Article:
SETUP For this test, I used Yamaha's RX-V1500, a 120-watt, seven-channel receiver whose $850 price makes it a good match for the Take system. The TWRs were set up 21/2 feet out from my front wall, about a foot to either side of the TV, and facing head on. Taking a tip from Energy, I set the Yamaha's subwoofer crossover to 60 Hz. The FPS sat on the TV stand's middle shelf, angled up slightly, while the surrounds sat at ear level behind the left and right corners of my couch. Sub setup usually requires experimentation, but after an initial round of listening, I found that the S10.3 was at home in the right front corner of the room.
MUSIC PERFORMANCE Starting out in stereo, I played "Blues Dream" from the CD Bill Frisell with Dave Holland and Elvin Jones. The TWR/S10.3 combination sounded well balanced, conveying the full, rich tones of the trio's drums, electric guitar, and acoustic bass. The sub reproduced Holland's low bass notes with a decent amount of heft and blended smoothly with the TWRs - so much so that I couldn't pick out its location with my eyes closed. While lacking somewhat in image depth compared with my regular speakers - a costlier pair of MartinLogan electrostatics - the TWRs cast a wide yet very precise sonic image. Reverberations from Frisell's plucked guitar notes emanated from a specific point in space, while Jones's languid cymbal strokes floated up and out into the room like balloons.
Turning to a track with vocals, I found that the Take speakers did an exemplary job with the Shins' ballad "Pink Bullets" from their CD Chutes Too Narrow. James Mercer's pained, sensitive-guy tenor came across as completely natural, and when the track faded out on a harmonica solo, the instrument sounded sweet but retained a brassy bite. Bob Dylan would be pleased. Moving to something a bit less bursting with sincerity, I played "Heart of the Sunrise" from the DVD-Audio remix of Yes's Fragile. Bill Bruford's drumming sounded snappy on the Takes, which accurately captured the crisp attack of his snare drum and the rapid-fire sound of his kick-drum. The SAT surrounds also blended fairly seamlessly with the fronts on this multichannel track, with Rick Wakeman's analog synth noodlings sounding liquid and smooth as they snaked from the front to the rear speakers.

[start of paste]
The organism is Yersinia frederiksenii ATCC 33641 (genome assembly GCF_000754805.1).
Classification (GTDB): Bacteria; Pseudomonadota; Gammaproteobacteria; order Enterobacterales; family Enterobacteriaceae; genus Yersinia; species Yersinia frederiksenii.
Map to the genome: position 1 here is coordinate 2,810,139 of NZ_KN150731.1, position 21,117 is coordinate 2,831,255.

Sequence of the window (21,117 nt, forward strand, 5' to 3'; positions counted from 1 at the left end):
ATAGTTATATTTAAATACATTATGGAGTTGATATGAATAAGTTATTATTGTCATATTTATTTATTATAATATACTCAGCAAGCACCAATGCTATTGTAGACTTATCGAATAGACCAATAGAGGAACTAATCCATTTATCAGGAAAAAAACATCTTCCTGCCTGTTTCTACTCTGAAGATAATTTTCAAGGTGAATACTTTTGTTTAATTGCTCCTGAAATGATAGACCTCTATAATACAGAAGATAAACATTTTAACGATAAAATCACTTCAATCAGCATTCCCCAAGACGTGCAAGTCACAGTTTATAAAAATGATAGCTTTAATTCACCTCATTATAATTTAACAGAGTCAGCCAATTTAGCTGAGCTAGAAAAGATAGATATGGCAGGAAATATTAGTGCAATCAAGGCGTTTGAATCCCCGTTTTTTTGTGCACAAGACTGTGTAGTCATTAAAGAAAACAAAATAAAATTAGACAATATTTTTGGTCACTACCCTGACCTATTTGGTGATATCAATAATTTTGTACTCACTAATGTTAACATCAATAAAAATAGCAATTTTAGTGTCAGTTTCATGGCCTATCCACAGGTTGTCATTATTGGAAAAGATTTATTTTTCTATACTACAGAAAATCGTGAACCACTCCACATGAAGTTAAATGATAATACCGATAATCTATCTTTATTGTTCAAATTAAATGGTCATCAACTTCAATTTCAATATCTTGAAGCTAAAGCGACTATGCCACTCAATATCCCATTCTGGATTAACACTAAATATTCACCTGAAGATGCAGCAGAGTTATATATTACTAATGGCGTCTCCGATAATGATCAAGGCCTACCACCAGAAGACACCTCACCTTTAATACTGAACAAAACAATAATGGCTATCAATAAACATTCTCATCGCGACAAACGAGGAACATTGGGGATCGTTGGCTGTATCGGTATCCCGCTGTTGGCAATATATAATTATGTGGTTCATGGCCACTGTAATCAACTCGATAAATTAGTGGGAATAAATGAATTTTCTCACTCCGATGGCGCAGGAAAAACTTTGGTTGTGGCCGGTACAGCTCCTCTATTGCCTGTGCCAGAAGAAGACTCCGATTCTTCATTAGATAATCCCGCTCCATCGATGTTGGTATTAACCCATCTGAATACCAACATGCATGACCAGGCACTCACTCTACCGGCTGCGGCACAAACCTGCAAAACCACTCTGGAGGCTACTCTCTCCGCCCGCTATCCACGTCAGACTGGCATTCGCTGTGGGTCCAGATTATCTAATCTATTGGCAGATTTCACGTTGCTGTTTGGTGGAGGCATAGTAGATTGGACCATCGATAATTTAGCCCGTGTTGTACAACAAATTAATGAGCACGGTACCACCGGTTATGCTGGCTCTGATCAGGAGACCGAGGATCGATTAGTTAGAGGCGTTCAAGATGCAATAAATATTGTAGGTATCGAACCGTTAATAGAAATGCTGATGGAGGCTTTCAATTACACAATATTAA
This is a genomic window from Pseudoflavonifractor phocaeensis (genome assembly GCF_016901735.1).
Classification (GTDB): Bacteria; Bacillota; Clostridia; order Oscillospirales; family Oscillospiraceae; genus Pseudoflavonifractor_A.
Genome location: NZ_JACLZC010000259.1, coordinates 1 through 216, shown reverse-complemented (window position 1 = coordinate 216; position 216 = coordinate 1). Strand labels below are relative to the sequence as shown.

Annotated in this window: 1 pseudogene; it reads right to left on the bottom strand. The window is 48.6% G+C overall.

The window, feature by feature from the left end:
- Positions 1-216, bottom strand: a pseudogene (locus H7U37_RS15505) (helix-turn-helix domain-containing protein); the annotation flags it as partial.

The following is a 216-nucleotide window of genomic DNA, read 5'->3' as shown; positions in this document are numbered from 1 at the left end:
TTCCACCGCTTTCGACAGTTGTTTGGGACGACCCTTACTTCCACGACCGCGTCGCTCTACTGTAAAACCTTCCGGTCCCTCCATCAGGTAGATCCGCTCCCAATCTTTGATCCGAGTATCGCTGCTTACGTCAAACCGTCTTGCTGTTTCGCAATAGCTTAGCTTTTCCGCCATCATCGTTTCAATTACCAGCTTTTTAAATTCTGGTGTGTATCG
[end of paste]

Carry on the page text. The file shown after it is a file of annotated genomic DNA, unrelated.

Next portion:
MOVIE PERFORMANCE It's a tough job, but someone had to watch Blade: Trinity on DVD, if only to appreciate the awesomeness of its soundtrack. From the first scene, the Take system did a convincing job of rendering the cavernous spaces where the film is set, including traffic tunnels, warehouses, and what looked like an ancient Sumerian crypt. Dialogue coming from the FPS center speaker was consistently clear and sounded natural with both Wesley Snipes's deep, growling voice and Parker Posey's urbane, nasal whine. And even though the system easily conveyed thunderous sound effects - like the slam of steel doors when Posey visited an imprisoned vampire - it was also capable of delivering fine sonic detail, like the soft bleeps and blips of the prison's high-tech security system (a must-have prop for any action film).
BOTTOM LINE Energy's newest Take speakers are designed to fit seamlessly into the new world of flat-panel TVs and high-tech rear projectors, and to do so without making substantial compromises in sound quality. Energy has succeeded in its quest - this system looks and sounds great. Best of all, it's gentle on the wallet compared with many similar, tower-based speaker packages. In that sense, the new Takes carry on the high-performance, high-value mission of the company's original Take system, but with a new twist this time around: high style.
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